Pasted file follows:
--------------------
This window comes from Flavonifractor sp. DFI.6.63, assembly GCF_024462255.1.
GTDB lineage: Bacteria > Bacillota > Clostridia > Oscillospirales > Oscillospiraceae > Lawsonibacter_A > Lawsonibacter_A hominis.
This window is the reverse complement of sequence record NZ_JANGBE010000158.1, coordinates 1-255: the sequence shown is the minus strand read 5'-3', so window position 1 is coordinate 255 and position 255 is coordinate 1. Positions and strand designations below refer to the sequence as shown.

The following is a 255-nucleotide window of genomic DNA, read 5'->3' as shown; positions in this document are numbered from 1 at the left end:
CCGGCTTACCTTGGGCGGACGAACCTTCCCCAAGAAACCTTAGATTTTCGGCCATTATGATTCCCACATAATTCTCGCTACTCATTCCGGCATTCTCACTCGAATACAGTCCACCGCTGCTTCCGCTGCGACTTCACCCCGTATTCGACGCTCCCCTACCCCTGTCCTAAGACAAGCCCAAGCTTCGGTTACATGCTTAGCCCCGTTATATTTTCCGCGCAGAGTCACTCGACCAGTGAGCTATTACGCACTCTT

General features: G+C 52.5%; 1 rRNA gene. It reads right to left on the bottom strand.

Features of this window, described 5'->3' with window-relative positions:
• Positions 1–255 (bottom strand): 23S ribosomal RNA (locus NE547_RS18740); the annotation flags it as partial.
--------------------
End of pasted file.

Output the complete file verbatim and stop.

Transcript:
This window comes from Flavonifractor sp. DFI.6.63, assembly GCF_024462255.1.
GTDB lineage: Bacteria > Bacillota > Clostridia > Oscillospirales > Oscillospiraceae > Lawsonibacter_A > Lawsonibacter_A hominis.
This window is the reverse complement of sequence record NZ_JANGBE010000158.1, coordinates 1-255: the sequence shown is the minus strand read 5'-3', so window position 1 is coordinate 255 and position 255 is coordinate 1. Positions and strand designations below refer to the sequence as shown.

The following is a 255-nucleotide window of genomic DNA, read 5'->3' as shown; positions in this document are numbered from 1 at the left end:
CCGGCTTACCTTGGGCGGACGAACCTTCCCCAAGAAACCTTAGATTTTCGGCCATTATGATTCCCACATAATTCTCGCTACTCATTCCGGCATTCTCACTCGAATACAGTCCACCGCTGCTTCCGCTGCGACTTCACCCCGTATTCGACGCTCCCCTACCCCTGTCCTAAGACAAGCCCAAGCTTCGGTTACATGCTTAGCCCCGTTATATTTTCCGCGCAGAGTCACTCGACCAGTGAGCTATTACGCACTCTT

General features: G+C 52.5%; 1 rRNA gene. It reads right to left on the bottom strand.

Features of this window, described 5'->3' with window-relative positions:
• Positions 1–255 (bottom strand): 23S ribosomal RNA (locus NE547_RS18740); the annotation flags it as partial.